Introducing a sales effectiveness solution to your organization is an important initiative. You’ve the opportunity to increase revenue, gain additional insight into sales performance, and improve sales forecast accuracy and pipeline visibility.
However, not all sales effectiveness solutions are implemented well. Goals are sometimes unclear or poorly defined. There can be a misalignment between the different internal stakeholders – and indeed between companies and their sales effectiveness solution providers – around the definition of success, and the expected return from the investment.
In most examples of successful implementations of sales effectiveness initiatives, goals and success criteria are clearly described at the outset. Measurement, Success Metrics, and Communication guidelines are well defined before the project starts, and a Review & Refine process is established to insure the initiative stays on track. All Stakeholders are involved in setting this framework for success, and everyone has a clear vision of the desired end state, and the journey to get there.
The number one goal of a sales effectiveness initiative is usually to increase revenue. There may be different versions of this: Maintain revenue with reduced headcount; Increase profit margins while maintaining revenue; Grow revenue from new market segments. In any of these cases, the achievement of the goal can usually be measured by reviewing just four variables: Number of Opportunities, Average Deal Value, Percentage Close Rate, and Length of Sales Cycle. For simplicity, we can group these as Revenue (or revenue related) Objectives.
However, the measurement of Revenue Objectives is just a lagging indicator of performance. It’s a perspective through the rear-view mirror. If the objectives are not achieved, then it’s too late to fix the problem. Furthermore, looking just at Revenue Objectives does not illuminate the behavior change needed to improve. There is dramatic benefit to be gained by coupling Revenue Objectives with Non-Revenue Objectives. These could include:- better qualification, common sales language across the organization, accurate sales forecasting, increased account penetration etc.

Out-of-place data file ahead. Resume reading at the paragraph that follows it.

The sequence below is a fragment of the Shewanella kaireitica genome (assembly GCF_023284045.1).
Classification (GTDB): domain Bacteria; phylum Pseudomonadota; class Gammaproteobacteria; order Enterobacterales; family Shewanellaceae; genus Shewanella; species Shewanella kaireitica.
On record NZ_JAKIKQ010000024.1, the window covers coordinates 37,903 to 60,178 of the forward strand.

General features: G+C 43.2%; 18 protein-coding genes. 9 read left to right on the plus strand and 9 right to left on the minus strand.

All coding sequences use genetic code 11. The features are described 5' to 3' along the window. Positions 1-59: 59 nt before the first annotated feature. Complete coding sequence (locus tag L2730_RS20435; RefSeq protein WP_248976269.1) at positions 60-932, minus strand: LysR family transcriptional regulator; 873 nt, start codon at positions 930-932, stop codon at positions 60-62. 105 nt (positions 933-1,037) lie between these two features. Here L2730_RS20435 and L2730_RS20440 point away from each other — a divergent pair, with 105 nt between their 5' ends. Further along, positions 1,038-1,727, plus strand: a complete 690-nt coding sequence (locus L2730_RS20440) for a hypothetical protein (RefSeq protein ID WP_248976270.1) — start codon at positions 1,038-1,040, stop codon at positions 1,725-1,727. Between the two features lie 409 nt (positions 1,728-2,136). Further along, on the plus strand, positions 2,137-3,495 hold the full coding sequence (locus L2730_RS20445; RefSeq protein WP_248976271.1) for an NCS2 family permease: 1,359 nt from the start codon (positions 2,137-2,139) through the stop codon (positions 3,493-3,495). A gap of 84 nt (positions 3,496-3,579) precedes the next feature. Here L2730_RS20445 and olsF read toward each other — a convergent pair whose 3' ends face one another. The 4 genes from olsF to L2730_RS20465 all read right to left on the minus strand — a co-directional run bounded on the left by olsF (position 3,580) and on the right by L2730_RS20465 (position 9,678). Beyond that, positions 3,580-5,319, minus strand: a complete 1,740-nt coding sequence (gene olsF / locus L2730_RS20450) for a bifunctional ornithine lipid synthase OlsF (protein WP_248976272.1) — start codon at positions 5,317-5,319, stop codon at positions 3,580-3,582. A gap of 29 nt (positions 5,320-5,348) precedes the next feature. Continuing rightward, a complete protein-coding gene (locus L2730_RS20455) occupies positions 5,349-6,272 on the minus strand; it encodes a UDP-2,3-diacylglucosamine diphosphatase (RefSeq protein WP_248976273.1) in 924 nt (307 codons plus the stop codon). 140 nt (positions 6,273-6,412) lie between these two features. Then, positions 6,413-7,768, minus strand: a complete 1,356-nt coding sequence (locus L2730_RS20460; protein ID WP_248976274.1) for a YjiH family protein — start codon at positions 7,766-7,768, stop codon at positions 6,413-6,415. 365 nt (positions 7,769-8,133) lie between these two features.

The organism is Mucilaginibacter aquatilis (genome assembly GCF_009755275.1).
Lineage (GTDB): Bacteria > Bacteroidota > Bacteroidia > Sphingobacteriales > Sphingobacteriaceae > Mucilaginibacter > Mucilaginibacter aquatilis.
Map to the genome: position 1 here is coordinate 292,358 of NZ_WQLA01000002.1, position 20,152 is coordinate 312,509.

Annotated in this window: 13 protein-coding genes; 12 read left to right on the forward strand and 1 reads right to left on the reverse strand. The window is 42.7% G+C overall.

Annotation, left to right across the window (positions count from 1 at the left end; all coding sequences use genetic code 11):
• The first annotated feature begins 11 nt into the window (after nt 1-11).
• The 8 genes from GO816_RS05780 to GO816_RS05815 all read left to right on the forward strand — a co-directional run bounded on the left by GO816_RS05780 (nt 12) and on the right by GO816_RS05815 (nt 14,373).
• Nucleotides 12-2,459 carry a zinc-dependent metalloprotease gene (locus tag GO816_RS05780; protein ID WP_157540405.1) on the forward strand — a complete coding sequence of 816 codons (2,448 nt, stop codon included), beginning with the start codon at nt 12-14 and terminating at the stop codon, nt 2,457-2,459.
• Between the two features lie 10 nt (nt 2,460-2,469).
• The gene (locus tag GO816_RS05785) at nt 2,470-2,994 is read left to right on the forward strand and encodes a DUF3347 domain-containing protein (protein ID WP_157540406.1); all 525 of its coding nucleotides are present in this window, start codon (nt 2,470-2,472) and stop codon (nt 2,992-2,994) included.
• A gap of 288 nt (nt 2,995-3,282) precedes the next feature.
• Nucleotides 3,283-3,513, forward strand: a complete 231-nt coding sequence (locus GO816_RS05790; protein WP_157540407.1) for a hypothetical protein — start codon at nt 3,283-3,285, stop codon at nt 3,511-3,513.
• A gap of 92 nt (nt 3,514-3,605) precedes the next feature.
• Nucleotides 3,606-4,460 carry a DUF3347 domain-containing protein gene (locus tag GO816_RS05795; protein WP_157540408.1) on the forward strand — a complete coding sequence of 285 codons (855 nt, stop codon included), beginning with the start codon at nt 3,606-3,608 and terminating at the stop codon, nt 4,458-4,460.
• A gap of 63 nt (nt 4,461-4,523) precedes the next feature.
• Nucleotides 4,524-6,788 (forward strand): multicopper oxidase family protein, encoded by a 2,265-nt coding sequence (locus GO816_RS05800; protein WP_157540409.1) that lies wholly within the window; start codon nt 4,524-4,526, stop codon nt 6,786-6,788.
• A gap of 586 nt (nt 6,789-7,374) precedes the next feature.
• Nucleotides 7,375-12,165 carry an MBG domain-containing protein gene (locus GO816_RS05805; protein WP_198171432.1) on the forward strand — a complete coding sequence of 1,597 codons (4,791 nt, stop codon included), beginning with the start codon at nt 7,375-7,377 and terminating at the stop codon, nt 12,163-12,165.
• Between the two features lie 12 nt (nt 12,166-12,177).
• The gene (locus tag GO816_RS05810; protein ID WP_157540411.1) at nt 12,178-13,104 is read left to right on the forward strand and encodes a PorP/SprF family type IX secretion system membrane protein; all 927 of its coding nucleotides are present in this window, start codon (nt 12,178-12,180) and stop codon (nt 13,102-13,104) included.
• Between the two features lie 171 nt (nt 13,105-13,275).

Maintaining a focus on these Non-Revenue Objectives helps to delineate the optimal practices needed to achieve the Revenue Objectives, and their measurement provides indicators of success (or failure) much earlier in the process. This is particularly important if your organization is prey to long buying cycles and you need one, maybe two quarters of lagging indicators to judge actual results against target results for your initiative. They can guide organizational velocity and sales business management – and it’s the latter we believe is at the core of successful sales effectiveness initiatives.
As you embark on your sales effectiveness initiative, I’d suggest that the question to ask is …
“What are the Revenue and Non-Revenue Objectives for the project, and how can I measure success?”
At The TAS Group, we’ve put together a guide – a Customer Success Charter – to help our customers answer that question, to refine the clarity of objectives, to fully understand what success means, and get everyone on the same page from the outset. It’s proven to be very valuable. If you’re embarking on a sales effectiveness initiative, and you’d like a copy of the Customer Success Charter to help guide your project, respond to me in the comments area below – or just send me an email at firstname.lastname@example.org.